Tyne Tunnel toll barriers to be lifted as A1 northbound set to be shut until Wednesday after it collapses into mine shaft

The hole that appeared in the A1 northbound carriageway last night.The hole that appeared in the A1 northbound carriageway last night.
The hole that appeared in the A1 northbound carriageway last night.
The northbound carriageway of the A1 in the North East is set to be closed until Wednesday, causing delays for thousands of motorists.

But toll barriers on the Tyne Tunnel are being lifted to attempt to offset the disruptiuon.

Road users intending to travel north or southbound on the A1 near Newcastle and Gateshead are advised to expect delays this evening, tomorrow and Tuesday, as urgent work continues to repair the hole found under the northbound carriageway.

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The hole is at least 3m deep and around 6.5m diameter and is believed to be related to old mine workings in the area.

It means the A1 northbound is currently closed between junctions 67 (Coal House) and 68 (Lobley Hill) on the western side of Newcastle and Gateshead.

Work has been ongoing overnight and throughout today to investigate the extent of the hole and start the necessary repair to make the carriageway safe for traffic. As that work continues, extra measures are being put in place to minimise disruption; this includes introducing a contraflow on the southbound carriageway, lifting toll barriers for the Tyne Tunnel and suspending roadworks on other key routes which are likely to be affected by traffic diverted from the A1.

However, as the road carries an average 90,000 vehicles a day, there will be disruption on the A1, on the diversion routes and in the area, so drivers are advised to leave extra time for their journeys.

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Rob Beckitt, duty operations manager at Highways England, said: “Safety is our top priority; we have to ensure the carriageway is totally safe before drivers use it.

“We and our contractors have been working hard with partners since the hole was discovered last night, and will continue to do so to make the carriageway safe as quickly as possible. In the meantime I urge all drivers in the area to check conditions before they set out and to leave plenty of extra time for their journeys. I would also like to thank drivers in advance for their patience as we carry out this complex task.”

The hole is on the northbound carriageway between Coal House (junction 67) and Lobley Hill (junction 68) on the western side of Newcastle and Gateshead. The northbound carriageway is completely closed between these junctions.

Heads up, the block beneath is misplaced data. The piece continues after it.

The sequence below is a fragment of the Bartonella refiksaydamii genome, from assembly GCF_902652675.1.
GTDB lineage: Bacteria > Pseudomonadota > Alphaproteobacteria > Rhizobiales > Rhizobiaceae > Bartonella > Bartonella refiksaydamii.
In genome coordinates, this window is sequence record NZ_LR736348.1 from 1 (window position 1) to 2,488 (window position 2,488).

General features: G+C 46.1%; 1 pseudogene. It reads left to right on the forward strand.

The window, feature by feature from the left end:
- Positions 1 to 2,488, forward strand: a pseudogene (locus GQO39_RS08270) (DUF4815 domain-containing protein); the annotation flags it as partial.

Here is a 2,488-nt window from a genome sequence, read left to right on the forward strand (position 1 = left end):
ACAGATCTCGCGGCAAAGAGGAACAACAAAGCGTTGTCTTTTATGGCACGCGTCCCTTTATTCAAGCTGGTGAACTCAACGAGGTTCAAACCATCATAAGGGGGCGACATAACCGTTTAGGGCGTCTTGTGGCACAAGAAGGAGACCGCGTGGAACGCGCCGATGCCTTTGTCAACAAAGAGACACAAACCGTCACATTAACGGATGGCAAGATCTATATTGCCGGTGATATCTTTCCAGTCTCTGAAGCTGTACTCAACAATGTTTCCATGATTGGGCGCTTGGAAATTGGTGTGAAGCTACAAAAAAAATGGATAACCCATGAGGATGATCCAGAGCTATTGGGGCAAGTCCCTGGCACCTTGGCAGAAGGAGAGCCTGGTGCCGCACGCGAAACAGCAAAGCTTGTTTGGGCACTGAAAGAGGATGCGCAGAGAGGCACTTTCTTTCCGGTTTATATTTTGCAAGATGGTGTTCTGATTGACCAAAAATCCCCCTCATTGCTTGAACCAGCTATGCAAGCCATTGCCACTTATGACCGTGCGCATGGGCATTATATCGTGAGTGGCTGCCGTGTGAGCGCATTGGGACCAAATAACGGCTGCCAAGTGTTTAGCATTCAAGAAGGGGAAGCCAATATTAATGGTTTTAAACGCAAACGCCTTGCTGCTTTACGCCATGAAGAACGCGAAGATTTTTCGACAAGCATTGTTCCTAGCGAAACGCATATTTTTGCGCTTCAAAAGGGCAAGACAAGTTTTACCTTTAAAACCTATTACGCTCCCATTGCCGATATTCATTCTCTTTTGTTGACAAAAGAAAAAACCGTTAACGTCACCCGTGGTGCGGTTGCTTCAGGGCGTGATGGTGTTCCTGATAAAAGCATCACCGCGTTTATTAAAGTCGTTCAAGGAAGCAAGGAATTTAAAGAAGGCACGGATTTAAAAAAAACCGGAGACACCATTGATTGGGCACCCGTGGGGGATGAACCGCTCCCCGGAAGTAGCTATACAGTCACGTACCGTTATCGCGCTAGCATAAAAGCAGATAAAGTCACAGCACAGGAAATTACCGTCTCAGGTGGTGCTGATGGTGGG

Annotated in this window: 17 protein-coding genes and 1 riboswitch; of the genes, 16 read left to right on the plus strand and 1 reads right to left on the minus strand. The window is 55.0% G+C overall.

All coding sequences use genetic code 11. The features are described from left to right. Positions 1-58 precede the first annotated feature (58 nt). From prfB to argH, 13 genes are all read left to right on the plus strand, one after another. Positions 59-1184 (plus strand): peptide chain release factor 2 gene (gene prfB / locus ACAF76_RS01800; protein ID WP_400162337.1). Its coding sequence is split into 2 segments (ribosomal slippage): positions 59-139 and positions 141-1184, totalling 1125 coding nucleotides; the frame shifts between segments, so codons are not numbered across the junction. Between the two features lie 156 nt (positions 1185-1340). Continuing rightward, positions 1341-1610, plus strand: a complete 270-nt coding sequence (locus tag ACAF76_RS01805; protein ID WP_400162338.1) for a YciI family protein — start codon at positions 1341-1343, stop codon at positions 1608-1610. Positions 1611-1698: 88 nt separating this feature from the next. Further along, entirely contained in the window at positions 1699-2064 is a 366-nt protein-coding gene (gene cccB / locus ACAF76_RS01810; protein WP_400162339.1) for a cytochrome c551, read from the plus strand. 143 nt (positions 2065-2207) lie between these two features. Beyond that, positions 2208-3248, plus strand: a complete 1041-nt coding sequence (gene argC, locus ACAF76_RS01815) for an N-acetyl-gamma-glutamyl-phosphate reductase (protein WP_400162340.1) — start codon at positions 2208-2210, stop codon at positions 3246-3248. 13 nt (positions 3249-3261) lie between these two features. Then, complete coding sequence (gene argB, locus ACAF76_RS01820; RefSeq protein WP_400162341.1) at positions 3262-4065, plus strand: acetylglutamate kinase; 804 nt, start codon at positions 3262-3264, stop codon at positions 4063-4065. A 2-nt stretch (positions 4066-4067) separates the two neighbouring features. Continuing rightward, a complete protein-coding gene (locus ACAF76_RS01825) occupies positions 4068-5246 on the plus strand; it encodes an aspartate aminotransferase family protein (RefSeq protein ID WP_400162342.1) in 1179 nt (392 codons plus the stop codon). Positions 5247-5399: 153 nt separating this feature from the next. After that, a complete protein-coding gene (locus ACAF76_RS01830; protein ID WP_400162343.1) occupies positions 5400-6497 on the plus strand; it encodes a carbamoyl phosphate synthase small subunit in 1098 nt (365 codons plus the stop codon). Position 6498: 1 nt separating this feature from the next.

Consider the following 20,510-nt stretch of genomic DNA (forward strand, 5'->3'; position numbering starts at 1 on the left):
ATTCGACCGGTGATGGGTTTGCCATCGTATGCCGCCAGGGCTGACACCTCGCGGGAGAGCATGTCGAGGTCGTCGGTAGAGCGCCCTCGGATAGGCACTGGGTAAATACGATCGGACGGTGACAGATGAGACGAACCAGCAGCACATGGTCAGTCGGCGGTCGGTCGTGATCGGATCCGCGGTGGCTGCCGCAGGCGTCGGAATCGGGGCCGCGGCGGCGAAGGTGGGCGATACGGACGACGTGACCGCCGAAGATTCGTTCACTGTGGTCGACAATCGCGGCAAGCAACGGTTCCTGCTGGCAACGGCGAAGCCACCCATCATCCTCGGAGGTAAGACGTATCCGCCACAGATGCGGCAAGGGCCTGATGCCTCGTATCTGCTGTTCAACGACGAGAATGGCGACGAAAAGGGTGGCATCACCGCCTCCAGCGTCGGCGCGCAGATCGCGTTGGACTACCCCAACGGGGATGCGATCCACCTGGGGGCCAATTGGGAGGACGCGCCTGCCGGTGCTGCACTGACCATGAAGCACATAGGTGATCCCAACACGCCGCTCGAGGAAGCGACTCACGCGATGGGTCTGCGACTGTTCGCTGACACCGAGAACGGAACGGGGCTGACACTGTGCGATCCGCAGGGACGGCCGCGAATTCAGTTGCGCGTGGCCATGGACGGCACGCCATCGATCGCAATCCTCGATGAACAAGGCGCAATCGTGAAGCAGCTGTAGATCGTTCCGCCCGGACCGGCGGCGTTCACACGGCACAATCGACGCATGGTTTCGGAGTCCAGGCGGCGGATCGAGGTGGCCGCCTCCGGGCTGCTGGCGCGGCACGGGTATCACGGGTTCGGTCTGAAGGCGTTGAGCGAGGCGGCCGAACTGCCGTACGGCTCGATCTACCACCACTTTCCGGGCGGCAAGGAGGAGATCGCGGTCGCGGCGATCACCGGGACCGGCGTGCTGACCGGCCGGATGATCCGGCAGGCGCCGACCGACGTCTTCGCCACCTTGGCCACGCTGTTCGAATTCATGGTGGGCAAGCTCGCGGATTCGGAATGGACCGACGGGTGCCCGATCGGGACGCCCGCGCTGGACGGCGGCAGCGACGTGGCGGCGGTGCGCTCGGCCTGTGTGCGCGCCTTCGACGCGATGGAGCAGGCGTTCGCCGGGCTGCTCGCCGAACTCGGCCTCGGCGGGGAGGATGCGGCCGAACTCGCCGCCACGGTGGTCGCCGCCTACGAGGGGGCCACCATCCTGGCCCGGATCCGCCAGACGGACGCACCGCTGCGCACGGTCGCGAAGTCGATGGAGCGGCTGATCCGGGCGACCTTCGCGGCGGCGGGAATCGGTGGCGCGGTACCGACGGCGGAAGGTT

Highways England, which manages motorways and trunk roads, has organised a number of measures to reduce the impact of the emergency works as much as possible.

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Contraflow will be installed on the southbound A1 (J68-67) overnight on Sunday so that by Monday morning there is a lane open in each direction.

There will be extra Highways England traffic officer patrols and recovery vehicles on standby to quickly remove any breakdowns in the contraflow

For local traffic a diversion will also remain in place through the Team Valley trading estate between junctions 67 and 68.

Longer distance traffic will be advised to use the A19 eastern route around Newcastle and Gateshead as an alternative to the A1 – and toll barriers for the Tyne Tunnel will be lifted to make this easier. Some planned closures for roadworks on the A19 have also been suspended.

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A1 traffic heading further north towards Scotland will be advised to use the A66 from Scotch Corner across to the M6. Some roadworks on the A66 have also been suspended to help this.

“The A1 is a vital artery and we appreciate all the work Highways England is doing to keep traffic flowing as best as possible. We also have extra officers on duty, working hard to help manage the congestion and keep disruption to a minimum,” says Chief Superintendent Scott Hall of Northumbria Police.

“We thank motorists for their continued patience, and urge them to allow extra time for their journeys and re-think their travel plans to avoid the A1 if possible. We’re particularly appealing to commuters to plan alternative routes to work in the morning and for the evening rush hour as severe delays are expected until the road is safe enough to be re-opened.”

The large hole under the A1 was discovered by Highways England on Saturday night when a slight dip in the road surface became apparent. Workers then cut around the dip to investigate and discovered a large void underneath the road surface. Thankfully it was in a coned off stretch due to roadworks elsewhere on the A1, so there was no traffic using the road at the time.

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The hole, estimated at around 140 cubic metres, is being filled with a specialist concrete mixture before the road is resurfaced. Following that contractors working for Highways England will need to drill holes on Tuesday to pump more material underneath the repair to prevent a repeat collapse. If all goes to plan they are hoping the road will be safe to re-open on Wednesday morning.

Road users will be advised when the carriageway is reopening.

Highways England provides live traffic information via its website www.highways.gov.uk/traffic, local and national radio travel bulletins, electronic road signs and mobile platforms, such as Android and iPhone apps.

The hole is not located in the current roadworks for the A1 Coal House to Metro Centre J67-71 scheme to widen the road to a three-lane dual carriageway, so these emergency roadworks are not expected to delay the completion of that major scheme.